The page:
The weight of the evidence suggests that both merit and nonmerit factors influence social and economic outcomes in advanced industrial societies. On the one hand, broad historical trends in industrialized societies toward a decline in overt discrimination and wider access to education have no doubt contributed to greater individual opportunity and prospects for mobility. On the other hand, the persistent and substantial influence of family background and economic inheritance, the effects of past and continued discrimination, social networks, randomness, and other structural barriers to individual mobility means that meritocracy is still far from being fully realized.
SEE ALSO Affirmative Action; Discrimination; Equality; Meritocracy, Multiracial; Social Status
Bell, Daniel. 1976. The Coming of Post-Industrial Society: A Venture in Social Forecasting. New York: Basic Books.
Breen, Richard, and John H. Goldthorpe. 1999. Class Inequality and Meritocracy: A Critique of Saunders and an Alternative Analysis. British Journal of Sociology. 50 (1): 1–27.
Breen, Richard, and John H. Goldthorpe. 2002. Merit, Mobility and Method: Another Reply to Saunders. British Journal of Sociology 53 (4): 575–582.
Herrnstein, Richard J., and Charles Murray. 1994. The Bell Curve: Intelligence and Class Structure in American Life. New York: Free Press.
Huxley, Aldous.  1946. Brave New World. New York: Modern Library.
Kamolnick, Paul. 2005. The Just Meritocracy: IQ, Class Mobility, and American Social Policy. Westport, CT: Praeger.
McNamee, Stephen J., and Robert K. Miller Jr. 2004. The Meritocracy Myth. Lanham, MD: Rowman and Littlefield.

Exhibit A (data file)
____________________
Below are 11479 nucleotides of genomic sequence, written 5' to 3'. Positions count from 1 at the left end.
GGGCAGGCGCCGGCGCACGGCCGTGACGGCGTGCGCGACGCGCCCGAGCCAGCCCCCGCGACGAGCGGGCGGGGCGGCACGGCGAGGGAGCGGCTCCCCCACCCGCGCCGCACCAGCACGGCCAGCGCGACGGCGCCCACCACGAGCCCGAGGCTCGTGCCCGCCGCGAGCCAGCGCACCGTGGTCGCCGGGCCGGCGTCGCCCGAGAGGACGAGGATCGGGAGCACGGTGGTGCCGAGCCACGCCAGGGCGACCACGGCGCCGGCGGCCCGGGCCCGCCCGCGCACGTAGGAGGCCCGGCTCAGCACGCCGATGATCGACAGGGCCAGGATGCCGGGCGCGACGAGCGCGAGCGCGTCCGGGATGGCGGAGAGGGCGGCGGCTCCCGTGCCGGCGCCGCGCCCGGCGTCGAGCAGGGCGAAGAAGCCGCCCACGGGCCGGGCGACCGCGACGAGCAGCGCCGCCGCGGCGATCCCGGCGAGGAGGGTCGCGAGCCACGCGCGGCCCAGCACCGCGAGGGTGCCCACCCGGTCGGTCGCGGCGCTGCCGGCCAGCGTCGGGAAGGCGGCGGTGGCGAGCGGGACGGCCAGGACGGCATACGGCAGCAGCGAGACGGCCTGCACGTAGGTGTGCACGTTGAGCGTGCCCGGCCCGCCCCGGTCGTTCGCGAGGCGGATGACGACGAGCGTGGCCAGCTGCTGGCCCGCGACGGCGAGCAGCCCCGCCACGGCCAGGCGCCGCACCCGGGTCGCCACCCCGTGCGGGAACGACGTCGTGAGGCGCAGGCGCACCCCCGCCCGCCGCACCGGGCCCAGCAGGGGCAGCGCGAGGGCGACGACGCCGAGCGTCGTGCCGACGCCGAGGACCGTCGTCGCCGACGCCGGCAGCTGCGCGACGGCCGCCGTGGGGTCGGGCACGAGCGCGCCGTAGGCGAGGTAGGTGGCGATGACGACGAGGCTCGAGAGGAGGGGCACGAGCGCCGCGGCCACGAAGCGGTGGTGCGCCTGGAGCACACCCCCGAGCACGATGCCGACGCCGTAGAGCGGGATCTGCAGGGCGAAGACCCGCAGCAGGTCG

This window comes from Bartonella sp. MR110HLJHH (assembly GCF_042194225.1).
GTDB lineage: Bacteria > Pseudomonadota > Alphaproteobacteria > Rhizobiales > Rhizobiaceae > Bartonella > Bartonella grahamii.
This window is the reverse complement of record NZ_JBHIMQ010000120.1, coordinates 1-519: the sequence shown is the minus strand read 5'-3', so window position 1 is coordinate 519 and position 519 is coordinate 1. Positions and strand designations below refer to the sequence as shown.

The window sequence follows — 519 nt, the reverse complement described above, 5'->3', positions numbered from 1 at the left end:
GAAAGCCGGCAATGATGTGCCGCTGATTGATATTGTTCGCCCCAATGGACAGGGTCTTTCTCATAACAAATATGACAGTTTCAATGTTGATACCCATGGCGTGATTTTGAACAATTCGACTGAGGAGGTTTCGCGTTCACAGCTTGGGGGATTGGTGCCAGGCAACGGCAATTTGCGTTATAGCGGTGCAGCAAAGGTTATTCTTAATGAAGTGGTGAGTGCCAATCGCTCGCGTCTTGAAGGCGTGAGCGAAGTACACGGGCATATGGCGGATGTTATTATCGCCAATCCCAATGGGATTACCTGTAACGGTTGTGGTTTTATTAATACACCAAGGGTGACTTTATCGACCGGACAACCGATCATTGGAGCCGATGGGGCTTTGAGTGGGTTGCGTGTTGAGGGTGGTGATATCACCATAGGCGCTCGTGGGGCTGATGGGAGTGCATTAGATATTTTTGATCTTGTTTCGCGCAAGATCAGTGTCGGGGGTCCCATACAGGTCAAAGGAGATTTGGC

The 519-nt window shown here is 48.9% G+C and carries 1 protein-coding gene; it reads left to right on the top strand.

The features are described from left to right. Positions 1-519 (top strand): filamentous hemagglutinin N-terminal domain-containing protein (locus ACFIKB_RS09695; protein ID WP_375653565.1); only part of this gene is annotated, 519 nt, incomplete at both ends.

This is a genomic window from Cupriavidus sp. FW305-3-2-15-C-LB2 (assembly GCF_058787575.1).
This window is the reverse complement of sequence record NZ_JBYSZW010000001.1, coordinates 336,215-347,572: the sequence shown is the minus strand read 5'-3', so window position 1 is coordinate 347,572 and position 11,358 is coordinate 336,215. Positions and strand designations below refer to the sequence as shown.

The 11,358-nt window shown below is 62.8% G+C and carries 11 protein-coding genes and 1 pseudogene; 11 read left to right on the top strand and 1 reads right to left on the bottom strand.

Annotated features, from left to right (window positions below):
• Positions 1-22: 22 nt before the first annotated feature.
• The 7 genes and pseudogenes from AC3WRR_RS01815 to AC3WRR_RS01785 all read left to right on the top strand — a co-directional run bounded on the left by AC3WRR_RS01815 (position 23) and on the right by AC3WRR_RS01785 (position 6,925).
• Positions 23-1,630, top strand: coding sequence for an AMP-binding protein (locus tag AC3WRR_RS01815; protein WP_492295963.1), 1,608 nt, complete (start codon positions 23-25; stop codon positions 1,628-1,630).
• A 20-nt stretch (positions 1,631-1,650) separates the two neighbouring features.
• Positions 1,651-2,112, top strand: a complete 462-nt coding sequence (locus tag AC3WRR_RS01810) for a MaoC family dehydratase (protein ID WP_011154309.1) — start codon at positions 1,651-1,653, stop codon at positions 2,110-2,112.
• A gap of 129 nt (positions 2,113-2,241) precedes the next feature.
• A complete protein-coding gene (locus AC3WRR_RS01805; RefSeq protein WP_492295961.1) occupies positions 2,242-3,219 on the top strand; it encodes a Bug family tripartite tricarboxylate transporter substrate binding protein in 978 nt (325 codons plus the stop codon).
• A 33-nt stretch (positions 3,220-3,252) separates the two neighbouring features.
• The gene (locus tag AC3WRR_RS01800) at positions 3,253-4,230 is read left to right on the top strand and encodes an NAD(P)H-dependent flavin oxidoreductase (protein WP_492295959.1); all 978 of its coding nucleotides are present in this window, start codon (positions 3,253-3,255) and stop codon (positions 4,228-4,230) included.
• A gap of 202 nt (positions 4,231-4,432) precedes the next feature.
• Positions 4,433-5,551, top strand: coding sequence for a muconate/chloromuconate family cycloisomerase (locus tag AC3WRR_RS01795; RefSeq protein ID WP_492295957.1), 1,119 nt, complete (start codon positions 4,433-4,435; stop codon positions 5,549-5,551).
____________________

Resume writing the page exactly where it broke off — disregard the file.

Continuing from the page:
Oliver, Melvin L., and Thomas M. Shapiro. 1995. Black Wealth/White Wealth: A New Perspective on Racial Inequality. New York: Routledge.
Saunders, Peter. 1995. Might Britain Be a Meritocracy? Sociology 29 (1): 23–41.
Saunders, Peter. 1996. Unequal but Fair? A Study of Class Barriers in Britain. London: Institute of Economic Affairs.
Saunders, Peter. 1997. Social Mobility in Britain: An Empirical Evaluation of Two Competing Explanations. Sociology 31 (2): 261–288.
Young, Michael  1961. The Rise of the Meritocracy, 1870–2033: An Essay on Education and Equality. Baltimore, MD: Penguin.
Young, Michael. 1998. Meritocracy Revisited. Society 35 (2): 377–379.
The term was coined by Michael Young in The Rise of the Meritocracy 1870–2033 (1958) to refer to government by those identified as the most able high achievers, with merit defined as intelligence plus effort. His fantasy attempted to foresee the extreme consequences of a society which fully implemented the goal of equality of opportunity through the educational system, with the most able rising to the upper echelons, leaving intellectual dullards to carry out humble manual work. The book warned that the new focus on intelligence and ability in the educational system merely institutionalized inequality of intellectual ability in place of inequality based on social class. Since judgements about what constitutes effort are inescapably moral (does a lazy genius merit rewarding? And, if so, why not a hard-working dullard?) the term remains highly contested (see, for example, John Goldthorpe , ‘Problems of “Meritocracy”’, in Robert Erikson and and Jan O. Jonsson ( eds.) , Can Education Be Equalized?, 1996
). See also ACHIEVEMENT; JUSTICE, SOCIAL.
mer·i·toc·ra·cy / ˌmeriˈtäkrəsē/ • n. (pl. -cies) government or the holding of power by people selected on the basis of their ability. ∎ a society governed by such people or in which such people hold power. ∎ a ruling or influential class of educated or skilled people. DERIVATIVES: mer·i·to·crat·ic / ˌmeritəˈkratik/ adj.